The Michigan Department of Natural Resources along with partner agencies continues to battle the Duck Lake Fire in the Upper Peninsula’s Luce County. The fire, which began with a lightning strike, covered 17,935 acres as of 4 p.m. Friday, May 25.
The south end of the fire is 14 miles north of Newberry and 7 miles west from Tahquamenon Falls State Park campgrounds. The fire is long and narrow and stretches 11 miles to the north to Lake Superior. The fire area includes 6 miles of Lake Superior shoreline and 29.5 miles of uncontained fire line. Access to the fire is very difficult because there are few roads. The fire has extended northeast beyond Little Lake Harbor and is active all along its entire east flank.
Atmospheric and fuel conditions continue to be favorable for extreme fire behavior. Although the fire was expected Friday to continue to spread east/northeast from its east flank due to the wind direction, suppression efforts knocked down hot portions of the active fire edge this afternoon.
An evacuation order is in effect for the area from Pike Lake east to County Road 500 and north to Little Lake Harbor. Residents are advised to be vigilant and evacuate.
County Road 414 to County Road 410 and County Road 500 from M-123 north to Little Lake Harbor are closed. For the sake of public safety and so as not to impede firefighting efforts, the public is instructed not to enter this area. A number of structures have been damaged or lost. Luce County Emergency Management Team will assess each home/cottage when conditions permit.
Tahquamenon Falls State Park has been closed and campers have been directed to other facilities. Campground reservations for the park are not currently being accepted.
A total of 91 firefighters are on the scene. Personnel and equipment fighting the fire include:
— 49 DNR firefighters;
— 24 volunteer fire department personnel from the following volunteer fire departments: Bay Mills, Garfield Township, Columbus Township, Portage Township, Whitefish Township, Superior Township, Village of Newberry;
— 10 DNR fire engines, 7 volunteer fire department engines, 2 fire department water tankers.
— 10 DNR bulldozers
— 1 US Fish & Wildlife Service helicopter
— 2 Minnesota DNR air tankers
Agencies working with the DNR include the Michigan State Police, Luce County Sherriff’s Department, Red Cross, Michigan State Police Emergency Management and Luce County Emergency Management.
Winds are expected to diminish throughout the evening and the wind direction to turn to the northeast. This is expected to slow the spread to the east and northeast but may cause increased activity on other sectors of the fire. Saturday will hopefully see an increase in relative humidity throughout the day with the possibility of precipitation Saturday night.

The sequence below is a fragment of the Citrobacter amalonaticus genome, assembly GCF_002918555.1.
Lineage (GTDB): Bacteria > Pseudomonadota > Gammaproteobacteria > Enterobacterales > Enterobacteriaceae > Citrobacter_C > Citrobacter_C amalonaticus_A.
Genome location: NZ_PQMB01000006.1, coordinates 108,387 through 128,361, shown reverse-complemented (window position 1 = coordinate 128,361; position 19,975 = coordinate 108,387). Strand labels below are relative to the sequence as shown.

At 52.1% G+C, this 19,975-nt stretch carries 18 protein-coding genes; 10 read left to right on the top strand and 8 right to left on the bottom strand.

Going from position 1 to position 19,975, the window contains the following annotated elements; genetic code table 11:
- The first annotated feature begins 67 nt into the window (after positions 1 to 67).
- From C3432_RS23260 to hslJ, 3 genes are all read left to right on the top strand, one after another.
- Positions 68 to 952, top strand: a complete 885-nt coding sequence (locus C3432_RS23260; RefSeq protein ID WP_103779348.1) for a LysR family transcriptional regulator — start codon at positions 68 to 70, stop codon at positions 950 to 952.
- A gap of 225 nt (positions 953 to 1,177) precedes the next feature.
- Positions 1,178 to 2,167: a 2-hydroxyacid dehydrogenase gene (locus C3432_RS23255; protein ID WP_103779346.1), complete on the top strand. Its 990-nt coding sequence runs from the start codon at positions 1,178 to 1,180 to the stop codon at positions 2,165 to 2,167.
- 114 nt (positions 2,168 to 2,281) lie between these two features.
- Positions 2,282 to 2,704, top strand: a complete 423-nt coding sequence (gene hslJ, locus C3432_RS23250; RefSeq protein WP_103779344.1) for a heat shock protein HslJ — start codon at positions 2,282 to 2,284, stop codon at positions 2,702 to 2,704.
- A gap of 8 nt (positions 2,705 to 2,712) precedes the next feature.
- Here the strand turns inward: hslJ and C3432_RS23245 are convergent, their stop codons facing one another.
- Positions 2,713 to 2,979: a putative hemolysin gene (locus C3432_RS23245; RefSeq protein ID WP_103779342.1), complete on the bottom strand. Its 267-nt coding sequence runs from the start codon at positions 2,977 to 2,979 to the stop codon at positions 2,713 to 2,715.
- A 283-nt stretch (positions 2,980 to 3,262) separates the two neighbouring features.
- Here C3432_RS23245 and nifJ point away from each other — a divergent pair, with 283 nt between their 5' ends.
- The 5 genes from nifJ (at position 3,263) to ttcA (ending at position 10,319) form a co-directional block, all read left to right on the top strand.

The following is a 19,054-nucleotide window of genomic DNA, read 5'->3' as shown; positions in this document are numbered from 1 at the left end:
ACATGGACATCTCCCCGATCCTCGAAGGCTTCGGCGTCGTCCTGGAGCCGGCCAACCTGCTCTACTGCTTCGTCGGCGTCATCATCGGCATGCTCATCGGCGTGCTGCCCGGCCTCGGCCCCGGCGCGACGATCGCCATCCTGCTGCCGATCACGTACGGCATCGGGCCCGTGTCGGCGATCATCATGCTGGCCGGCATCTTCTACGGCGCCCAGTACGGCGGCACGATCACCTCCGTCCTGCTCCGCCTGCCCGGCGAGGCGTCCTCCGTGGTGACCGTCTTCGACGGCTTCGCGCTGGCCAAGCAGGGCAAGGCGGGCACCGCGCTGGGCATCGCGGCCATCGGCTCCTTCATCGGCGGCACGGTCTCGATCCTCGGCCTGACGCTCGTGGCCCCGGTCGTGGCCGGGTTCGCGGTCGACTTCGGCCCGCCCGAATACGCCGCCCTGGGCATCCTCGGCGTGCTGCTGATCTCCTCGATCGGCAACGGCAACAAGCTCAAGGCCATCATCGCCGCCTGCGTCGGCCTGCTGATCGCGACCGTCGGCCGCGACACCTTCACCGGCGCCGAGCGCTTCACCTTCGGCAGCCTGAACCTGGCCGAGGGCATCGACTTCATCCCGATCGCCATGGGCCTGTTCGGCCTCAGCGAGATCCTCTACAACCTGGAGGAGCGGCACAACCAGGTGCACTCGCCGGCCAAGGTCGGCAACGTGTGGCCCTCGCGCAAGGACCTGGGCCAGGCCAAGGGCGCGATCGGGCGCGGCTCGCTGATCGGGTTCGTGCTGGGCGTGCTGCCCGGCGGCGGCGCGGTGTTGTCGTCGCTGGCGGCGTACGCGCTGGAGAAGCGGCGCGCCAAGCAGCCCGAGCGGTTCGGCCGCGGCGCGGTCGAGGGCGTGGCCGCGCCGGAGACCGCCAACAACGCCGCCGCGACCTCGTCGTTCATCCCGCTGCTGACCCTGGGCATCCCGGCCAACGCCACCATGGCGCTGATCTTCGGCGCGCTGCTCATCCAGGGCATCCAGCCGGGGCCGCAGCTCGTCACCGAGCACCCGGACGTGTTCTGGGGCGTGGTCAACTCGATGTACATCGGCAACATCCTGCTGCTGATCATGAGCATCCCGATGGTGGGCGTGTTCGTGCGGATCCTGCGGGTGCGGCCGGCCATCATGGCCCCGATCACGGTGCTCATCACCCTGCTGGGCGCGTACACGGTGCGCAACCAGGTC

It is essential that the public realize and respect the extreme danger this fire poses, especially to areas east of the entire 10-mile-long east flank. A return of strong west winds would cause the fire to progress to the east toward County Road 500 and M-123, especially that part of the line immediately east of Pike Lake where pine fuel types are prevalent.
Efforts will again be concentrated on the east side of the fire, especially the area around Pike Lake where numerous structures exist. Suppression efforts will also include fire line construction in other locations including the west flank which may become more active with anticipated changes in wind direction. Local fire departments will continue to be tasked with structure protection and evaluation/assessment.
On May 25, Governor Rick Snyder declared a state of disaster in Luce and Schoolcraft counties. The declaration permits authorities to evacuate residents, and establishes a fireworks ban in the two affected counties and an outdoor burning ban in 49 counties:
Alcona, Alger, Alpena, Antrim, Arenac, Baraga, Bay, Benzie, Charlevoix, Cheboygan, Chippewa, Clare, Crawford, Delta, Dickinson, Emmet, Gladwin, Gogebic, Grand Traverse, Houghton, Iosco, Iron, Isabella, Kalkaska, Keweenaw, Lake, Leelanau, Luce, Mackinac, Manistee, Marquette, Mason, Mecosta, Menominee, Midland, Missaukee, Montmorency, Muskegon, Newaygo, Oceana, Ogemaw, Ontonagon, Osceola, Oscoda, Otsego, Presque Isle, Roscommon, Schoolcraft and Wexford.
The DNR strongly encourages all residents and visitors – statewide – to avoid open burning and use of any fireworks during this extremely high fire-danger season, in order to minimize the possibility of more wildfires. For wildfire prevention tips, information and home protection ideas, visit www.michigan.gov/preventwildfires.
For more information on the Duck Lake Fire situation, visit www.michigan.gov/dnr (where you can sign up for wildfire incident updates via email) or follow www.twitter.com/michiganDNR, www.twitter.com/michiganDNR_UP or www.facebook.com/miDNR.